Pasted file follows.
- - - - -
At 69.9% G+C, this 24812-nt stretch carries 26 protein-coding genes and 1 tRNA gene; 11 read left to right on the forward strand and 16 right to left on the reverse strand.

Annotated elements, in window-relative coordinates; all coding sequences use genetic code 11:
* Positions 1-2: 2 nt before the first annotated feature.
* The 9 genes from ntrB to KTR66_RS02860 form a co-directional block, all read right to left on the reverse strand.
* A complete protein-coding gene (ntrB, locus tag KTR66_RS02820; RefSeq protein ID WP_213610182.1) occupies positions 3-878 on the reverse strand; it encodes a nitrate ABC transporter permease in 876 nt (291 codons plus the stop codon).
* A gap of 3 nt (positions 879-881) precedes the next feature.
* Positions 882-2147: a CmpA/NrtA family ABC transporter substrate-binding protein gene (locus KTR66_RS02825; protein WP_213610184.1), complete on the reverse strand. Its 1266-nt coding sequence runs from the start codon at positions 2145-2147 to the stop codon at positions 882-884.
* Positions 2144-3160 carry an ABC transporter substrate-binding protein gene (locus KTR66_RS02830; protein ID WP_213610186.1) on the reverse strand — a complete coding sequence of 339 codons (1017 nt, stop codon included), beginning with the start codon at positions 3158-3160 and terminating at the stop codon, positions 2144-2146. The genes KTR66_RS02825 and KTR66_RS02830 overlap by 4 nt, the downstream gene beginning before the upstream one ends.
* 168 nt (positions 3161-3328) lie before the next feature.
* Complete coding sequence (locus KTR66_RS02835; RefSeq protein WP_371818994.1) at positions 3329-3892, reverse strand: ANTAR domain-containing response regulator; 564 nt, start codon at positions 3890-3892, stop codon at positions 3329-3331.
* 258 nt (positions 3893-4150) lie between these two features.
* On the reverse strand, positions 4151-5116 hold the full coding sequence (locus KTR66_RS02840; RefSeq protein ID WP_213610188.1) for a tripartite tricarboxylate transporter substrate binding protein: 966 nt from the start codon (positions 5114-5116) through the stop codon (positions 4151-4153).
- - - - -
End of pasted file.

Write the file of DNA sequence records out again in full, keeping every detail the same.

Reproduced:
At 69.9% G+C, this 24812-nt stretch carries 26 protein-coding genes and 1 tRNA gene; 11 read left to right on the forward strand and 16 right to left on the reverse strand.

Annotated elements, in window-relative coordinates; all coding sequences use genetic code 11:
* Positions 1-2: 2 nt before the first annotated feature.
* The 9 genes from ntrB to KTR66_RS02860 form a co-directional block, all read right to left on the reverse strand.
* A complete protein-coding gene (ntrB, locus tag KTR66_RS02820; RefSeq protein ID WP_213610182.1) occupies positions 3-878 on the reverse strand; it encodes a nitrate ABC transporter permease in 876 nt (291 codons plus the stop codon).
* A gap of 3 nt (positions 879-881) precedes the next feature.
* Positions 882-2147: a CmpA/NrtA family ABC transporter substrate-binding protein gene (locus KTR66_RS02825; protein WP_213610184.1), complete on the reverse strand. Its 1266-nt coding sequence runs from the start codon at positions 2145-2147 to the stop codon at positions 882-884.
* Positions 2144-3160 carry an ABC transporter substrate-binding protein gene (locus KTR66_RS02830; protein ID WP_213610186.1) on the reverse strand — a complete coding sequence of 339 codons (1017 nt, stop codon included), beginning with the start codon at positions 3158-3160 and terminating at the stop codon, positions 2144-2146. The genes KTR66_RS02825 and KTR66_RS02830 overlap by 4 nt, the downstream gene beginning before the upstream one ends.
* 168 nt (positions 3161-3328) lie before the next feature.
* Complete coding sequence (locus KTR66_RS02835; RefSeq protein WP_371818994.1) at positions 3329-3892, reverse strand: ANTAR domain-containing response regulator; 564 nt, start codon at positions 3890-3892, stop codon at positions 3329-3331.
* 258 nt (positions 3893-4150) lie between these two features.
* On the reverse strand, positions 4151-5116 hold the full coding sequence (locus KTR66_RS02840; RefSeq protein ID WP_213610188.1) for a tripartite tricarboxylate transporter substrate binding protein: 966 nt from the start codon (positions 5114-5116) through the stop codon (positions 4151-4153).